Investment Finance, Senior Fellows/Fellows
Disaggregated Sales and Stock Returns
Using transaction-level credit card spending from a large US financial institution, we show that disaggregated sales provide accurate and persistent signals of customer demand relevant to a firm’s stock pricing. After controlling for earnings and sales surprises, one inter-quintile increase in the adjusted customer spending during a firm’s fiscal quarter leads to 1.5 percentage points increase in the 60-day post-earnings-announcement CAR. The predictability concentrates in consumer-oriented firms, especially those relying more on indirect sales distribution channels. We also find a stronger return response to spending from high FICO score, high liquidity, and loyal customers. The transmission speed of disaggregated sales information is slower than that of the earnings information, and small firms or firms far from their end customers exhibit a more delayed price response. Finally, the return implications of adjusted customer spending extend to firms along the production chain.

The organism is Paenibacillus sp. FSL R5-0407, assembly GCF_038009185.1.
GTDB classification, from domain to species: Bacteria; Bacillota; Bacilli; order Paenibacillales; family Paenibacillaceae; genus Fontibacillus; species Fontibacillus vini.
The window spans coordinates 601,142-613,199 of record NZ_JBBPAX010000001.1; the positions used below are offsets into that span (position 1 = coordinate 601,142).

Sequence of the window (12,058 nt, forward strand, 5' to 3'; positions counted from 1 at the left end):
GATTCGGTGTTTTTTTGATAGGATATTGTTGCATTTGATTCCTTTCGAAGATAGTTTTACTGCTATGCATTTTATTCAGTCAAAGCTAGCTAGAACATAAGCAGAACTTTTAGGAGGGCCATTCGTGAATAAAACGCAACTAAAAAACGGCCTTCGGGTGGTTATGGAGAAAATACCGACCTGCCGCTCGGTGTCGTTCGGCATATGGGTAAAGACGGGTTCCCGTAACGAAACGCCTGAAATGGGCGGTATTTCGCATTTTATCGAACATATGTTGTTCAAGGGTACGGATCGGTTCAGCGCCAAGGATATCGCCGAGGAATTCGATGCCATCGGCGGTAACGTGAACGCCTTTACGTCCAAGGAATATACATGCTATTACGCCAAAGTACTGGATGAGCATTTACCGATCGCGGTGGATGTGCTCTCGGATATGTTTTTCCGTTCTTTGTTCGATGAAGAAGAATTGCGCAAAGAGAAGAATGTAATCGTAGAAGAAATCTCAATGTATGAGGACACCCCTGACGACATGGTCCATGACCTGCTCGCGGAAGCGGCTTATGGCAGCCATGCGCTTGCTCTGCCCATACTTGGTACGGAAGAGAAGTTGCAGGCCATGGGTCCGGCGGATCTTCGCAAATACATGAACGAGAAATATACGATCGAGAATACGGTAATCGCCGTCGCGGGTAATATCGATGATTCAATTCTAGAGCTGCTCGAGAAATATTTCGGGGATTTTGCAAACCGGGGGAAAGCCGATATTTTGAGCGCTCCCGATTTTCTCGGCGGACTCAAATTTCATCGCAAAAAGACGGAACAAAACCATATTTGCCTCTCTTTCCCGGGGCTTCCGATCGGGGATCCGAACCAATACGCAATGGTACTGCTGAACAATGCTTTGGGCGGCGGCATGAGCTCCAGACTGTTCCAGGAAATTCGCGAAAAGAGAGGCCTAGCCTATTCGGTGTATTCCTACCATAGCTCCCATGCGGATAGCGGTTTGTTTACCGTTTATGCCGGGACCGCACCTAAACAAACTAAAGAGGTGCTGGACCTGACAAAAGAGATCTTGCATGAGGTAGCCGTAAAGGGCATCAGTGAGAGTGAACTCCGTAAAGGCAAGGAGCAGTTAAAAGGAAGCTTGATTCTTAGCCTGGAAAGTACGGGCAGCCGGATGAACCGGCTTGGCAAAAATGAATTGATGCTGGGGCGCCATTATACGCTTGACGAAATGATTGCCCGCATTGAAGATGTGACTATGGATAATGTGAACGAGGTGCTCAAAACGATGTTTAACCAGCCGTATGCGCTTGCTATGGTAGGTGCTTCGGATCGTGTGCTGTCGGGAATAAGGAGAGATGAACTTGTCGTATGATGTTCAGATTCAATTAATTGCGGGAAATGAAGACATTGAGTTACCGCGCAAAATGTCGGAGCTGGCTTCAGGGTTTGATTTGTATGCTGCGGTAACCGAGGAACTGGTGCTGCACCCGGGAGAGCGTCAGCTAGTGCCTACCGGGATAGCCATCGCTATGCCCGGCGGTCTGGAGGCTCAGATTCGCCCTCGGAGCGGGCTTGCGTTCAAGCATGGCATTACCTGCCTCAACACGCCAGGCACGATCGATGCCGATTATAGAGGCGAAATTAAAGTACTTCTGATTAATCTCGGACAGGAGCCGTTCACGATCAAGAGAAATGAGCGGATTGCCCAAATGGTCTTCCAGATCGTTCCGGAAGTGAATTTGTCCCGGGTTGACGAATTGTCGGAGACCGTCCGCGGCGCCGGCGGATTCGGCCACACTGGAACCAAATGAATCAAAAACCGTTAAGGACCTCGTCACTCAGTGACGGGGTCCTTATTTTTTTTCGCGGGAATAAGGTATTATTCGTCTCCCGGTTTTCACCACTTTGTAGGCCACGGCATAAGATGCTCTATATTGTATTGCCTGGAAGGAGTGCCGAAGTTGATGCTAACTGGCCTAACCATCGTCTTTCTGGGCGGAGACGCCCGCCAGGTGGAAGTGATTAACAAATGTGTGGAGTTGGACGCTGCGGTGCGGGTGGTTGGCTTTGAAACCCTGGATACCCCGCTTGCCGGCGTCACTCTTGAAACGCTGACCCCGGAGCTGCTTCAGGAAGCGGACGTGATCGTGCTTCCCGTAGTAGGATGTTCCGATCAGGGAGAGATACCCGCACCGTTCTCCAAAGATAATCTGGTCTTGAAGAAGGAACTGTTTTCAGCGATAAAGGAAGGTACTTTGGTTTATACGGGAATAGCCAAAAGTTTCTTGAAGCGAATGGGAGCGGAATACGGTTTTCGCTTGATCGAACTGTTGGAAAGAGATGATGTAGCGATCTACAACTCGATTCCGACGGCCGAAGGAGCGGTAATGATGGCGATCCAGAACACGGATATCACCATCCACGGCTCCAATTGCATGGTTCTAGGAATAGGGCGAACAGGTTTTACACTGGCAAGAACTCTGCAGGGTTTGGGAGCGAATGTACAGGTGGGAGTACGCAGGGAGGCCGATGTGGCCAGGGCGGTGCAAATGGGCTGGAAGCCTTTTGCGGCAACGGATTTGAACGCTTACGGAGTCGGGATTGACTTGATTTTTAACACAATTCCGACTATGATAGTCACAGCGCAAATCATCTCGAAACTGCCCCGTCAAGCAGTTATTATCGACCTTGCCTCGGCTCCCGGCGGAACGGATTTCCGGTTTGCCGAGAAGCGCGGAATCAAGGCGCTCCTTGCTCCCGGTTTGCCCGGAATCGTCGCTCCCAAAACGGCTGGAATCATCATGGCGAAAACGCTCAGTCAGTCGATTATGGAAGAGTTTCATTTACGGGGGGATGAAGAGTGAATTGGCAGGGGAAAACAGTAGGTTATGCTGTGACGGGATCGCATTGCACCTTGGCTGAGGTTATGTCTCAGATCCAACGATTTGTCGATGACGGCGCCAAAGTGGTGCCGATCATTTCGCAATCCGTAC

return predictability, informed investors, disaggregated sales, customer demand, Credit Cards, Consumption, Household Finance, financial institution, big data